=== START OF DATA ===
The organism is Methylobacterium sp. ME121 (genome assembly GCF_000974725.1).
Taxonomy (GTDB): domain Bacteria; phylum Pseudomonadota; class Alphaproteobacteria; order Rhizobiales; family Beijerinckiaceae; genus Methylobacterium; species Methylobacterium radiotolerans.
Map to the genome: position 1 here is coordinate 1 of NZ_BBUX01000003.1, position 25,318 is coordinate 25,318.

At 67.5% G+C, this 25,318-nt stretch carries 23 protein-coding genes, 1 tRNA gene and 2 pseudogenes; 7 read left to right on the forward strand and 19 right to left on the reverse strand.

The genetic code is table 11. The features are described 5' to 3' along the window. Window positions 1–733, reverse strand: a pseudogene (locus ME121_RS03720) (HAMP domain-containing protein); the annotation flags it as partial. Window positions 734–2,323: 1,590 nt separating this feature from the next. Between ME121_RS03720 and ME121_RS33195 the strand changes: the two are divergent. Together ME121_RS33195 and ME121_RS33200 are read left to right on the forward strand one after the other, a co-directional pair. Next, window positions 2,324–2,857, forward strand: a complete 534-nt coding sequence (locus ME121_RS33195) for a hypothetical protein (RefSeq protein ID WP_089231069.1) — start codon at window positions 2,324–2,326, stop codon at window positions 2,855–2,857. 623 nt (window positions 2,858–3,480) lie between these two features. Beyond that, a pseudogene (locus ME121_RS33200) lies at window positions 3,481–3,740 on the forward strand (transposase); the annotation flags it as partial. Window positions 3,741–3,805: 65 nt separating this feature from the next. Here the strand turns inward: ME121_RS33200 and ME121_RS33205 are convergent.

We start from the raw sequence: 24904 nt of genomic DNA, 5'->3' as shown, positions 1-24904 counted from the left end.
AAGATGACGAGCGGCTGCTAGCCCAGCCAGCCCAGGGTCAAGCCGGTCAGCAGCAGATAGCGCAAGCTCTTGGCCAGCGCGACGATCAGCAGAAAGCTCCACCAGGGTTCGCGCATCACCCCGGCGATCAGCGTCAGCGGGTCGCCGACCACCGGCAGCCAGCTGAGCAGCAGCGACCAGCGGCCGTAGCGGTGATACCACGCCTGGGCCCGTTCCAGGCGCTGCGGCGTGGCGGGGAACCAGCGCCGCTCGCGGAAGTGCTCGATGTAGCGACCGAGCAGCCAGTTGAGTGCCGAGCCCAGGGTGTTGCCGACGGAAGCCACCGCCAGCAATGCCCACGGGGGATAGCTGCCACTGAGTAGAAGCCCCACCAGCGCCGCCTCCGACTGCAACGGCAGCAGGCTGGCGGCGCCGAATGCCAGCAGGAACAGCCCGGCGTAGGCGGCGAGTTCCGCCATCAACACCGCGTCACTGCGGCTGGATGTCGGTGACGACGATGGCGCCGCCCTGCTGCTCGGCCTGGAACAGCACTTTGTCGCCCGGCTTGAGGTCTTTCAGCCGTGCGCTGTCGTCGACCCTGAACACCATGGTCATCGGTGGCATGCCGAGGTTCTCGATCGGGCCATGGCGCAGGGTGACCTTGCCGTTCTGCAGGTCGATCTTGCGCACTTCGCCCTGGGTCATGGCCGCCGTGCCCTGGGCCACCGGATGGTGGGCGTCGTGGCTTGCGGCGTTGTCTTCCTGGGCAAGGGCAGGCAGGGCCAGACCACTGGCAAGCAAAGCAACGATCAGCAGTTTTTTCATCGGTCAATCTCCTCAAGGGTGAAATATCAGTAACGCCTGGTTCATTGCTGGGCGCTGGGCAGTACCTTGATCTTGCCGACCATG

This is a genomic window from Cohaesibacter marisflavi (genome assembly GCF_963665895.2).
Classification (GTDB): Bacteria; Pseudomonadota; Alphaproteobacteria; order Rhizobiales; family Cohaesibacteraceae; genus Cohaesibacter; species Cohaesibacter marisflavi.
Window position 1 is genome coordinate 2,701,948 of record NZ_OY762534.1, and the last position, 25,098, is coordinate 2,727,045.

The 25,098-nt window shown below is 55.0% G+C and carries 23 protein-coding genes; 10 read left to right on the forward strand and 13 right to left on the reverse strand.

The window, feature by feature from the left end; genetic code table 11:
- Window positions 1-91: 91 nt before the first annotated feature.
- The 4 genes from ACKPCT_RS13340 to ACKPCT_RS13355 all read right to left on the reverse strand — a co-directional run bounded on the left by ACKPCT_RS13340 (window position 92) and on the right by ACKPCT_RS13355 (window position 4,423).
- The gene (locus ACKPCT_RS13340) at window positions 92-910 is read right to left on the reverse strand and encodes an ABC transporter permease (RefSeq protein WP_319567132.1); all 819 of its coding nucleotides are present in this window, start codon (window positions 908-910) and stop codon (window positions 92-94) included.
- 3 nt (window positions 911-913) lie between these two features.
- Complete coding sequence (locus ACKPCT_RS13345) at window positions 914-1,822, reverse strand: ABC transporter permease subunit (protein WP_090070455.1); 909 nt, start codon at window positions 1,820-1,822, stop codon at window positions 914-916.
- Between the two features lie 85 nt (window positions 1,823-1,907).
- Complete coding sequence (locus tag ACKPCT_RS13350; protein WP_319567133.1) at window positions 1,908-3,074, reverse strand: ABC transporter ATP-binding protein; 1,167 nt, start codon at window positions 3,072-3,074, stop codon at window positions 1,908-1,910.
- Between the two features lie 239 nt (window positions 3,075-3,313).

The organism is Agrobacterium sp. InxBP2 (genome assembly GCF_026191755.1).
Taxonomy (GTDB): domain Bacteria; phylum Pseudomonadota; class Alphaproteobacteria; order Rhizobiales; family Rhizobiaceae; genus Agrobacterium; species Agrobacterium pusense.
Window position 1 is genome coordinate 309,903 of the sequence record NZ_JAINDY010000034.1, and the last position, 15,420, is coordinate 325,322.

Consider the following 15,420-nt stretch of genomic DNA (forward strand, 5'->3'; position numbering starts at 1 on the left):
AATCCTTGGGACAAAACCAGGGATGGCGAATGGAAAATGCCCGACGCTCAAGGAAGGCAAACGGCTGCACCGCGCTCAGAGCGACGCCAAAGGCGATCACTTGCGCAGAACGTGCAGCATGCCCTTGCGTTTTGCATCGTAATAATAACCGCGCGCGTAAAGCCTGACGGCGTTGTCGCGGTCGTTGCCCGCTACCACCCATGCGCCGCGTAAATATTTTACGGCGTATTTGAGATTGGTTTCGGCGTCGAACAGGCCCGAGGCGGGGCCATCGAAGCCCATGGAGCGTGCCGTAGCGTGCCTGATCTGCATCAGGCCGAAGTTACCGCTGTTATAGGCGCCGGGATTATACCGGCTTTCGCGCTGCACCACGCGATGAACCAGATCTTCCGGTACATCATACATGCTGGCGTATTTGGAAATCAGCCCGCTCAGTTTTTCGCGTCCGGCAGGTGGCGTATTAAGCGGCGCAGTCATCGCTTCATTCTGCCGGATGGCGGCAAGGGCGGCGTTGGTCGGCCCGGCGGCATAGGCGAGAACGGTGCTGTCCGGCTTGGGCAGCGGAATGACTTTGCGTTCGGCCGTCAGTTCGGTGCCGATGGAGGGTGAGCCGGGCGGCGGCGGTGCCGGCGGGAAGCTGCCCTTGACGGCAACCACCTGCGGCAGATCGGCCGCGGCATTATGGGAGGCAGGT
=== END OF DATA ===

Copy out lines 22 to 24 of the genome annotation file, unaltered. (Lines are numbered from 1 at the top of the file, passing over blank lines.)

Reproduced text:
Taxonomy (GTDB): domain Bacteria; phylum Pseudomonadota; class Alphaproteobacteria; order Rhizobiales; family Rhizobiaceae; genus Agrobacterium; species Agrobacterium pusense.
Window position 1 is genome coordinate 309,903 of the sequence record NZ_JAINDY010000034.1, and the last position, 15,420, is coordinate 325,322.

Consider the following 15,420-nt stretch of genomic DNA (forward strand, 5'->3'; position numbering starts at 1 on the left):